Say no to sugar…
The average American eats 152 pounds of sugar per year. That’s a little less than half a pound each day. Two hundred years ago Americans ate on average 2 pounds a YEAR! What’s going on?
In the last 60 years we are seeing a huge increase in metabolic diseases such as obesity, diabetes, high cholesterol, and non alcoholic fatty liver disease. U.S. dietary guidelines advice limiting fat and protein, however, more and more research is implicating refined sugar and refined carbohydrates to the se metabolic conditions.
Let’s look at a study published in the Journal of the American Medical Association in February 2014 that looked at potential risk factors for cardiovascular disease including total calories consumed, quality of diet, smoking, cholesterol, alcohol and obesity. What they found was that addd sugars were a a major culprit.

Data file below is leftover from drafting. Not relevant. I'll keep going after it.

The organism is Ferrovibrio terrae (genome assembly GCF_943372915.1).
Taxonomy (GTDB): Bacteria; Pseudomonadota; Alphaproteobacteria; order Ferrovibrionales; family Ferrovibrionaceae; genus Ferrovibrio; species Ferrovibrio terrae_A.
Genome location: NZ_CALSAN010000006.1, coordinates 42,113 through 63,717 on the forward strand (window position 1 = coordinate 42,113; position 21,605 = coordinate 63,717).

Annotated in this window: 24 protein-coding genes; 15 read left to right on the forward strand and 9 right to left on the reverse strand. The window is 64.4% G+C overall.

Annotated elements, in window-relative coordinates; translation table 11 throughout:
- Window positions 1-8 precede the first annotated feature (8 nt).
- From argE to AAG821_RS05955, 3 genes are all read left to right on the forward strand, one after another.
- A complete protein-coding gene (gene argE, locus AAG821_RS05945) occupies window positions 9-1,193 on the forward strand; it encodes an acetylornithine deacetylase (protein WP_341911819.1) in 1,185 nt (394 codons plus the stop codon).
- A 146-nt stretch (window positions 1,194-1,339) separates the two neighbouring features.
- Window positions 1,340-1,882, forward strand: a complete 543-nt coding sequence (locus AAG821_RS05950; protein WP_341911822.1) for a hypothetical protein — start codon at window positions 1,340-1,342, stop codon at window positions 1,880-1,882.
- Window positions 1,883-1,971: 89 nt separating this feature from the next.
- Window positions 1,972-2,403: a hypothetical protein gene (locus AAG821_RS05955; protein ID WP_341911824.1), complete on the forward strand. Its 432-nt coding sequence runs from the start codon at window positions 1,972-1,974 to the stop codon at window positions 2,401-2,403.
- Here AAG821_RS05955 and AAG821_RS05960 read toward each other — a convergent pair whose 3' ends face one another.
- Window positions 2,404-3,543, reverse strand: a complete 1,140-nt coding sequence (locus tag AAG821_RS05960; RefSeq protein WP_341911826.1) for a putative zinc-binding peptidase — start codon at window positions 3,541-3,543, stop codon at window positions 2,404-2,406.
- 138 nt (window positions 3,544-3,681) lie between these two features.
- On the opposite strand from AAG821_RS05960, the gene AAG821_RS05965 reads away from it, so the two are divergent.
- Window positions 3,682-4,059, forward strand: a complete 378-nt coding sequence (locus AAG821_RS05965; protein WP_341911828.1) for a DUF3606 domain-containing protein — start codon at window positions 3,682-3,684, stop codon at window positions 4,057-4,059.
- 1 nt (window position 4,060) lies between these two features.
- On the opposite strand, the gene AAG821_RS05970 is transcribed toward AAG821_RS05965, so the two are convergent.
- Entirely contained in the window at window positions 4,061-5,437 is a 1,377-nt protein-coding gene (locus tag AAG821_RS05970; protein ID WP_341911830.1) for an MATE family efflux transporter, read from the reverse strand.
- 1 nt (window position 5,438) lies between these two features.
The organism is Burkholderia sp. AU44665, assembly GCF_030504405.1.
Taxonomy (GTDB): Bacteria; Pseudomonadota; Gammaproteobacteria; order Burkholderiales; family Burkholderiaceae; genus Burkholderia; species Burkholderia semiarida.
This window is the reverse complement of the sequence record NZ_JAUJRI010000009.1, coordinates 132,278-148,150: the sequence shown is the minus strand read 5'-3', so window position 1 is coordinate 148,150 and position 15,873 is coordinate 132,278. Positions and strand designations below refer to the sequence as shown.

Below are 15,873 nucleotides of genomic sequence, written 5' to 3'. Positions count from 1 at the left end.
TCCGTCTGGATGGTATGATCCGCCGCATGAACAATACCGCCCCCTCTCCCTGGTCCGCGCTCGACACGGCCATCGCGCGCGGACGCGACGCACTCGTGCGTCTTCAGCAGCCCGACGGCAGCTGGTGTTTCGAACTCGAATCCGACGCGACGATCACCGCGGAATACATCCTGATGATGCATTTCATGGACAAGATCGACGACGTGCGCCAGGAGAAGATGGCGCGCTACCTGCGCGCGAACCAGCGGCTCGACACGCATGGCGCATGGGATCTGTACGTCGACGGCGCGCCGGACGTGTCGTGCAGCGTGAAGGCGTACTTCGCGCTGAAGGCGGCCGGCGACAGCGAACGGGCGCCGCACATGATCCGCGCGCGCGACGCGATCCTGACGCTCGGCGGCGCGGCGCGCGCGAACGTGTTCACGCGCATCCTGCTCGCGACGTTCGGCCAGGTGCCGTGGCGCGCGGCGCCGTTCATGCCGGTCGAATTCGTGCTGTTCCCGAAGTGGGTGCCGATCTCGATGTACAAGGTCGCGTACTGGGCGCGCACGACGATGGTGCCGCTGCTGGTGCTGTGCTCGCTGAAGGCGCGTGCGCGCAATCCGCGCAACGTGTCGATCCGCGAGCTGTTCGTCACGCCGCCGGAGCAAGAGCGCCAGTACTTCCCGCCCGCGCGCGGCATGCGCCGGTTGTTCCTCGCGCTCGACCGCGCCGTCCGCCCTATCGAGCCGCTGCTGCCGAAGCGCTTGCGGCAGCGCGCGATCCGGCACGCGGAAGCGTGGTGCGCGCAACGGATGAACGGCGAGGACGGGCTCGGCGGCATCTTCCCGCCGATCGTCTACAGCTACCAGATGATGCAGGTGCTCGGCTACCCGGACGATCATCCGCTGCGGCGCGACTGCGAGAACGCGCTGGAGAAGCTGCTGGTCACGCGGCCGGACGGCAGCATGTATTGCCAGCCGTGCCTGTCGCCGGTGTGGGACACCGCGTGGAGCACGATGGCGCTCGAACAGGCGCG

Drinking one 20 oz. soda a day day increased the risk of heart attack by 30%. Consuming 20% of calories from sugar (about 400 calories) doubled the risk. Most Americans (70%) consume 10% of their calories from sugar.
Because fat and protein have been implicated as bad guys, Americans have been shying away from their consumption in favor of carbohydrates and particularly sugars and refined grains. In addition to metabolic diseases, both of these foods are also implicated in Alzheimer’s disease, elevated cholesterol, particularly high LDL and low HDL and cardiovascular disease.i,ii, iii
To reduce the onslaught of chronic disease and the need for long term health care, proper diet and lifestyle are important factors in obtaining and maintaing good health throughout one’s life.
iBloomgarden, Z. World Congress on Insulin Resistance, Diabetes and Cardiovasular Disease. DIABETES CARE, VOLUME 34, JULY 2011
iiCraft, S. Insulin resistance syndrome and Alzheimer’s disease: Age-and obesity-related effects on memory, amyloid, and inflammation. Neurobiology of Aging 265 (2005) S65-S69- 17 August 2005
iiiKroner, Z. The Relationship between Alzheimer’s Disease and Diabetes: Type 3 Diabetes?. Alternative Medicine Review Volume 14, Number 4 2009
photo credit: Caro Wallis, A Spoonful of Sugar
Written by: Dr. Cheri King, ND